A voting rights group claims Indiana unlawfully purges voters from the rolls by using a controversial anti-voter fraud program some say targets minority voters and violates federal law by not confirming residents moved out of state before they are removed.
The American Civil Liberties Union of Indiana is representing Common Cause Indiana in its fight to prevent state officials from removing voters from registration rolls. Officials say the purge is necessary to ensure that ineligible voters do not remain on the rolls after moving away from the Hoosier State.
ACLU staff attorney Jan Mensz filed the lawsuit Friday in Indianapolis federal court on behalf of the group, which strongly criticizes the state’s use of the Interstate Voter Registration Crosscheck Program to compare voter registration information.
Advocates for the program, called Crosscheck for short, say it uncovers evidence of voter fraud or so-called “double voting,” where people register and vote in two states. But election experts say the program is unreliable.
Common Cause Indiana, made up of 12,000 Indiana voters and citizens, says in its 18-page federal complaint that Indiana is violating the National Voter Registration Act of 1993 through the enactment of a new amendment to Indiana law.
The amendment allows official to ignore a waiting period that required written confirmation of a resident’s move out of state and inactivity over two general election cycles.
Before the amendment of the Indiana Elections Code on July 1, officials were barred from removing voters unless voters had failed to respond to an address change notice and failed to vote in the last two general elections.
Now, under Indiana Senate Enrolled Act 442, or SEA 442, officials may remove voters immediately, relying solely on data from the Crosscheck program, according to the complaint.
“The counties are no longer required to send the requisite written confirmation or wait for two general elections in which the voter is inactive before removing the voter from the rolls,” the lawsuit states.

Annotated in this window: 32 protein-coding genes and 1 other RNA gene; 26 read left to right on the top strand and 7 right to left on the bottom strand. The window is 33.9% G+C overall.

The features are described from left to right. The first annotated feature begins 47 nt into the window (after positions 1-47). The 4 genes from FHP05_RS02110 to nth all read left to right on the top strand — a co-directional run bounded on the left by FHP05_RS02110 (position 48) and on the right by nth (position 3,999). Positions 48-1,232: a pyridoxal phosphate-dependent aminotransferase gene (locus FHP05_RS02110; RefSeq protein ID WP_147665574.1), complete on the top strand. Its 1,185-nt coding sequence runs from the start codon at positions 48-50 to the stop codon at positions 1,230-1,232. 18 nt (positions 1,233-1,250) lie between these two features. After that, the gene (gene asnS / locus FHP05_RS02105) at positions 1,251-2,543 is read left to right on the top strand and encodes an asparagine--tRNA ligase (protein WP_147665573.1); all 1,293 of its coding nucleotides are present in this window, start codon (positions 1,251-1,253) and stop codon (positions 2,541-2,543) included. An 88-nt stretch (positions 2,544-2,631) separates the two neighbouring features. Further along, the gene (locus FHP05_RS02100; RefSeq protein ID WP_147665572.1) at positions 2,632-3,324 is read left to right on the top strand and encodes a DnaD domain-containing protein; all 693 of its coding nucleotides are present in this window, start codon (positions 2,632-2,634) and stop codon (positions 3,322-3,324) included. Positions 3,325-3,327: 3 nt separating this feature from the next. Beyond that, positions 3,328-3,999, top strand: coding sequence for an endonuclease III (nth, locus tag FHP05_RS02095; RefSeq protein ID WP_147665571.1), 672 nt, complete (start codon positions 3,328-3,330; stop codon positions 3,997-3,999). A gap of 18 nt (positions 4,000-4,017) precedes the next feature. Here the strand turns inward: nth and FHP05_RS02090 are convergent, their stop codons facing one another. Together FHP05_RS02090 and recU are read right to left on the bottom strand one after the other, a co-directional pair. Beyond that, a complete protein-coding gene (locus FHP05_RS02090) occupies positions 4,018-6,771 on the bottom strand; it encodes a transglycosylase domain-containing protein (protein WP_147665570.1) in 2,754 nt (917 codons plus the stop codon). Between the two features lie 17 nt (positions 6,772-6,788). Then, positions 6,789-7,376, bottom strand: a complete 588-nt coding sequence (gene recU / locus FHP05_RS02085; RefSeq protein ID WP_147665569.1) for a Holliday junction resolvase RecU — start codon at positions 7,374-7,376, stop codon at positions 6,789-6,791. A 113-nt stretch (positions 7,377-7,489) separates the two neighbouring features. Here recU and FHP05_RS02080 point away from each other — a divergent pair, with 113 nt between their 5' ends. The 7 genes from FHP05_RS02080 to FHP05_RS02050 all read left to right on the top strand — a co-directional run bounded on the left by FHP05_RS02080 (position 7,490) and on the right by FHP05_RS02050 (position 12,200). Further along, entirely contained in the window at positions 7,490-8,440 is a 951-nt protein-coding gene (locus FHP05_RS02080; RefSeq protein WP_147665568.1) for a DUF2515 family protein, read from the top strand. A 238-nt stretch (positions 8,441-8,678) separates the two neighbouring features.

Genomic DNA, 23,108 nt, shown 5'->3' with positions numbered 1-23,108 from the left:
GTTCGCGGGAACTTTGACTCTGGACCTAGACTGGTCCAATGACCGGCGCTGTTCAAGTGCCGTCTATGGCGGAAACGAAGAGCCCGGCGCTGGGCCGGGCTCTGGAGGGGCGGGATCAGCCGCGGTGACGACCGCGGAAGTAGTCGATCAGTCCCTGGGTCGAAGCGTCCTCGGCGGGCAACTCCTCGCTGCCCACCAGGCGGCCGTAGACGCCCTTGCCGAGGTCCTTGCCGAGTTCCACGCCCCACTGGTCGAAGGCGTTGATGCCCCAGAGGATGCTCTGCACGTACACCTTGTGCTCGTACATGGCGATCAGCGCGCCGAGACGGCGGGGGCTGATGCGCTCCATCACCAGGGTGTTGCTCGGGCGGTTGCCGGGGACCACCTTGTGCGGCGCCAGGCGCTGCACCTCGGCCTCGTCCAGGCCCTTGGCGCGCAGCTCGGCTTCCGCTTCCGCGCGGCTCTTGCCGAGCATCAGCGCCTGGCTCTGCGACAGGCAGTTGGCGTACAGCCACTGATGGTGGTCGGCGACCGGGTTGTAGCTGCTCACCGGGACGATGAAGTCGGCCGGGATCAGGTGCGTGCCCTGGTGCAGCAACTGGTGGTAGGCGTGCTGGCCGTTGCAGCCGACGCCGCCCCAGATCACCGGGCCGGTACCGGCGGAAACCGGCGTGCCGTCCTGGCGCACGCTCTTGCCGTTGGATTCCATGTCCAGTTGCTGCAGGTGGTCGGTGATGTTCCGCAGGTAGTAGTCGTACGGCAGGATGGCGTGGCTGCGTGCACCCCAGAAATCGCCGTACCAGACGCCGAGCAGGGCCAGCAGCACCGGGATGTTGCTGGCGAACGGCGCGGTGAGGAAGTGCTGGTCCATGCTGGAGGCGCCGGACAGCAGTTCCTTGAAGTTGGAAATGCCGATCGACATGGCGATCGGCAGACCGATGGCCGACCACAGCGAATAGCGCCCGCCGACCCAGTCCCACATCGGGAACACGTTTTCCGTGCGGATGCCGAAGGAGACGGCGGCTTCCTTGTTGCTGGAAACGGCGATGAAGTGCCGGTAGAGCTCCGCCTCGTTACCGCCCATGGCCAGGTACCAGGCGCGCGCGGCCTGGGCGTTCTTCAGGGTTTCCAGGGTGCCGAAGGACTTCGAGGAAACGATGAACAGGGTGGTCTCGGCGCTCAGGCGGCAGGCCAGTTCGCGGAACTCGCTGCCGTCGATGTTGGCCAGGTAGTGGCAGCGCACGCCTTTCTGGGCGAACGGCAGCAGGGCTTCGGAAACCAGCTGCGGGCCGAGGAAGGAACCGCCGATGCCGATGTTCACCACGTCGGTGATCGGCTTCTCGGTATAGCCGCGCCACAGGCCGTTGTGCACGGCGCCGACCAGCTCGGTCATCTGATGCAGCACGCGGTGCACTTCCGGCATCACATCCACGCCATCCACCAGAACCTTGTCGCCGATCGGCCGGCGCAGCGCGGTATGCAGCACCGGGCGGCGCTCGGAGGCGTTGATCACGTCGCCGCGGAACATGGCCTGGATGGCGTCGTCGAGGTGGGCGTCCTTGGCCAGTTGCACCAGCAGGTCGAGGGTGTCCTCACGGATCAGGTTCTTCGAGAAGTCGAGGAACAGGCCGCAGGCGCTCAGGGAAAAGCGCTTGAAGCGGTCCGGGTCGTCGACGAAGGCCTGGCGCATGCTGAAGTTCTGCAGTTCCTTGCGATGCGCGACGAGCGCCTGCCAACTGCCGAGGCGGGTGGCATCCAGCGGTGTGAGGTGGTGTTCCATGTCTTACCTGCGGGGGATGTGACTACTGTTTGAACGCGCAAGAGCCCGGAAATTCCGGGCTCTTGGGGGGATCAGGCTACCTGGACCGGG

Common Cause Indiana argues that the Crosscheck data Indiana relies upon is flawed.
Administered by Kansas Secretary of State Kris Kobach, who is also vice chair of President Donald Trump’s Commission on Election Integrity, the Crosscheck program compares voter registration information from 30 member states to determine which voters have moved and registered at their new residence.
But election experts have criticized Crosscheck for producing large numbers of matches because the program only cross-checks first names, last names, and dates of birth.
Citing a statistical study titled “Seeing Double Voting: An Extension of the Birthday Problem” Common Cause Indiana says the researchers found that 487 of 884 “double voters” in New Jersey “matched using solely first name, last name, and date of birth as the matching criteria were most likely different individuals.”
“Another study by researchers at Stanford, Harvard, University of Pennsylvania, and Microsoft found that Crosscheck’s standard procedure would eliminate the registrations of about 200 unique, legitimate voters for every one registration that could be used to cast a double vote,” the complaint states.
According to the voting rights group, first-name naming conventions are common among minority voters and Crosscheck is more likely to find matches in Hispanic and black communities.
“Indeed, existing studies show that incorrect matches using such a methodology are disproportionately concentrated among minority voters. Crosscheck flagged one in six Latinos, one in seven Asian-Americans, and one in nine African-Americans as potential double registrants,” according to the lawsuit.
Common Cause Indiana says that the unreliability of Crosscheck data means that state officials are removing voters from the rolls in an unreasonable and discriminatory manner.
“As a result, numerous Hoosiers are at risk of being disenfranchised unlawfully,” the complaint states.
The group names Indiana Secretary of State Connie Lawson and Indiana Election Division officials J. Bradley King and Angela Nussmeyer as defendants.
It wants a preliminary and permanent injunction that bars the state from removing voter registration records, makes it comply with the NVRA, and directs state official to restore voters who were purged after July 1.
Lawson’s spokeswoman Valerie Warycha said she could not comment on pending litigation.
The issue of voter fraud became a hot-button issue after last year’s general election. President Trump created a voter fraud commission in May claiming, without evidence, that millions of illegal votes had been cast after Democratic nominee Hillary Clinton won the popular vote.
Voting rights advocate says there is little evidence of widespread voter fraud. They contend that the commission and other methods, including voter ID laws, are used to suppress the rights of minorities who overwhelmingly support the Democratic Party.
Top photo | Voters use electronic voting machines at the Schiller Recreation Center polling station on election day, Tuesday, Nov. 3, 2015, in Columbus, Ohio. (AP/John Minchillo)